Pre-Snap Reads Moving Forward, The QB Catalogue and Frustration with my Profession

Every so often I write about my career, I try to be honest and offer up details so people who are considering an attempt to get into the business have more information from someone who hasn’t already made it.

So the past few months have been weird. Since being let go by Bleacher Report I have invested all my time in trying to find work, writing the quarterback catalogue and rebuilding my website.

The quarterback catalogue took over the first two months as I spent an ungodly amount of time watching NFL quarterbacks. It was worth it and it wasn’t worth it. From my perspective, the book is one of the best things I’ve ever done, if not the best. The finished product turned out better than I expected it to, largely because of Rivers McCown’s influence in giving the chapters greater structure, and all of the feedback I received from those who read it was positive. If I could write a version of that book every year for each NFL season I would do it and be happier than anyone could ever hope to be.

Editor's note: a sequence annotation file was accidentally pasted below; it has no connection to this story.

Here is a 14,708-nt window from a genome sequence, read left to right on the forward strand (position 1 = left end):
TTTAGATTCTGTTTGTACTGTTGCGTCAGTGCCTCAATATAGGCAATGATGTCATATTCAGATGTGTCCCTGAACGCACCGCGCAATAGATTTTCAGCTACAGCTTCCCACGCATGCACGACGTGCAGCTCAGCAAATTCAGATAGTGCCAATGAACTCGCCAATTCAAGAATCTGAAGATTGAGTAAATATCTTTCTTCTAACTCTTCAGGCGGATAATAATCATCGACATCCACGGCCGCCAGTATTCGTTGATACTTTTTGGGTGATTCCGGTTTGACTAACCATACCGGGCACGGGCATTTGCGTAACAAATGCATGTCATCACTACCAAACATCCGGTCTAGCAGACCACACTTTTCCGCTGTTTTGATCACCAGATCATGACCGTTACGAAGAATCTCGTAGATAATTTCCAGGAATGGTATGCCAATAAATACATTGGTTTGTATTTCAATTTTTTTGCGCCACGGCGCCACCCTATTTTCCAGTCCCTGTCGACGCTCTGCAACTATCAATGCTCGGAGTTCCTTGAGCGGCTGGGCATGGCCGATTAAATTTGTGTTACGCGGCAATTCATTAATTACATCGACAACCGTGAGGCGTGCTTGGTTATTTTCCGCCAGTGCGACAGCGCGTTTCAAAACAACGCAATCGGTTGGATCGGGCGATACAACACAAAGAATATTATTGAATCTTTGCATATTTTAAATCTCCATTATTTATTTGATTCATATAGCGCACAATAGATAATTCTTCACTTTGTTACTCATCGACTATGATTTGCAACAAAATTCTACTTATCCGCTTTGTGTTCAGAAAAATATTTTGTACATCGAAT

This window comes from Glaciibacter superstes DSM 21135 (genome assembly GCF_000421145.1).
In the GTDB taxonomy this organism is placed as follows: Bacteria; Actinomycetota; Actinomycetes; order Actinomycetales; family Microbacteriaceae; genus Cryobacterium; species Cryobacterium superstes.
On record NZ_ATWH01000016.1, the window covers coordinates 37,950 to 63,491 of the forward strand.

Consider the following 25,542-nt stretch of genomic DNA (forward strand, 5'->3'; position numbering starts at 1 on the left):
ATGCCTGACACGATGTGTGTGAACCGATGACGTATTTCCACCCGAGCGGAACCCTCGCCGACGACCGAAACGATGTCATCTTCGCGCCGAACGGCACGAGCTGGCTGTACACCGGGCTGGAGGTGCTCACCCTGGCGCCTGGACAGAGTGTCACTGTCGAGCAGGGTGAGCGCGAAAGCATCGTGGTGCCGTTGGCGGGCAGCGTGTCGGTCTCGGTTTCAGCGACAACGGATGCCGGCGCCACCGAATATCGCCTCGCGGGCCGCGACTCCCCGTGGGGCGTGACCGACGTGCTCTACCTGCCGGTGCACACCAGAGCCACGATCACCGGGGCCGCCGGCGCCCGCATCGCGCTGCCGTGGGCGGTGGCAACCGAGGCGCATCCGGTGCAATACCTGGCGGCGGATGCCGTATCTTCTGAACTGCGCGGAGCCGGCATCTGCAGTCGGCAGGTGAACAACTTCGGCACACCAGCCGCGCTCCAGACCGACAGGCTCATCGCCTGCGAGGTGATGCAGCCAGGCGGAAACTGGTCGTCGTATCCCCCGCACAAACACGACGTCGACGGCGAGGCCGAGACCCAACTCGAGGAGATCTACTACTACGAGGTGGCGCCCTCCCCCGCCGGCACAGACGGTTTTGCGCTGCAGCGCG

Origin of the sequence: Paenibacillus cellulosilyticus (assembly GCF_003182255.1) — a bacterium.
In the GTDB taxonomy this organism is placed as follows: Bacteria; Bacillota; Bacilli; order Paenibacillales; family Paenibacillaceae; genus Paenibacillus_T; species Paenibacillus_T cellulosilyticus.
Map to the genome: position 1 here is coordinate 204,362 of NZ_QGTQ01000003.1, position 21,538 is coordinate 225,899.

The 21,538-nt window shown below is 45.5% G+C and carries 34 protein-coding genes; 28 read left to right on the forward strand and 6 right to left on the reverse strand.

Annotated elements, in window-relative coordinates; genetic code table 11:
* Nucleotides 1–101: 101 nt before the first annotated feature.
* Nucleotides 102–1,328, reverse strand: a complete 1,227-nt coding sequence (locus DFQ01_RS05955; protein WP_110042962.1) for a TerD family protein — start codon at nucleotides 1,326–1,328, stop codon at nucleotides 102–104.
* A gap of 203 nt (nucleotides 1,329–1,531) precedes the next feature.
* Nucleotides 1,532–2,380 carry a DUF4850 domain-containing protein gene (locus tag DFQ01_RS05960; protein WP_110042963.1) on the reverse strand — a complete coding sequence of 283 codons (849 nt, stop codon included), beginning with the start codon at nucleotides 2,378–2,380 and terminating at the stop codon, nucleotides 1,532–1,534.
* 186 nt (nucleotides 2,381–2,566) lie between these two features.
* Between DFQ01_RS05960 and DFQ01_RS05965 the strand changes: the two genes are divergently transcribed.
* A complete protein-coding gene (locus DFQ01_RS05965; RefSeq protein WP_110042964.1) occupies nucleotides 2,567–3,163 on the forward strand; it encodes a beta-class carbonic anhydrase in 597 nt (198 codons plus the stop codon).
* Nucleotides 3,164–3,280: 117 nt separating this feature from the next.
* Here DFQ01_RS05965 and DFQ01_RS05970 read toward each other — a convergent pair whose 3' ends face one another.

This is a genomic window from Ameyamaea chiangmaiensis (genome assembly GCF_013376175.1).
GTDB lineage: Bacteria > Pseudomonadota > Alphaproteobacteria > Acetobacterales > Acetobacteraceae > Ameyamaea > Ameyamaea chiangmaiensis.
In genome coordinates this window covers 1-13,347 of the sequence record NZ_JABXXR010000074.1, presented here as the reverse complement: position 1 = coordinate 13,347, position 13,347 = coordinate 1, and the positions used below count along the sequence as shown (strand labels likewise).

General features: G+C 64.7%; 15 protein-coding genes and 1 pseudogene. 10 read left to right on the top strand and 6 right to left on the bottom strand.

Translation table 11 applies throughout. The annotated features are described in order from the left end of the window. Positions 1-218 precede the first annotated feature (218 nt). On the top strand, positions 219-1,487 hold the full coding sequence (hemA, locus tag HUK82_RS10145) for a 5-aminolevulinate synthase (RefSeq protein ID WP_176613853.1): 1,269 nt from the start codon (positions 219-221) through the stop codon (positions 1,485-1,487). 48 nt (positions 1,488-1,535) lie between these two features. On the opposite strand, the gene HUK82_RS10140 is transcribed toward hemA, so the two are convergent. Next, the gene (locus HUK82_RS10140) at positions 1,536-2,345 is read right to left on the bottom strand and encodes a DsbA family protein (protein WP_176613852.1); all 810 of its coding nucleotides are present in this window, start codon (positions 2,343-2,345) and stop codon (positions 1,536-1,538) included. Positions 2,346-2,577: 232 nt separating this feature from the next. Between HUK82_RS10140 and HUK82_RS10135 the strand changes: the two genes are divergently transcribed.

Unfortunately, that’s not the way life works. Financially, the book wasn’t worth doing. It didn’t sell enough copies to justify taking over the best part of three months of my life. Charting and writing was essentially a full-time job for me during that time so it had to go really well to justify the time. I’m not sure if it was the quality of the work, the subject matter, the timing of its release or simply the lack of support from the influential NFL writers on social media. Regardless, it is what it is.

The money I did make on the book is mostly going back into the website. Pre-Snap Reads looks a little different now compared to what it used to and I actually have some control over different aspects of the website that I didn’t have before.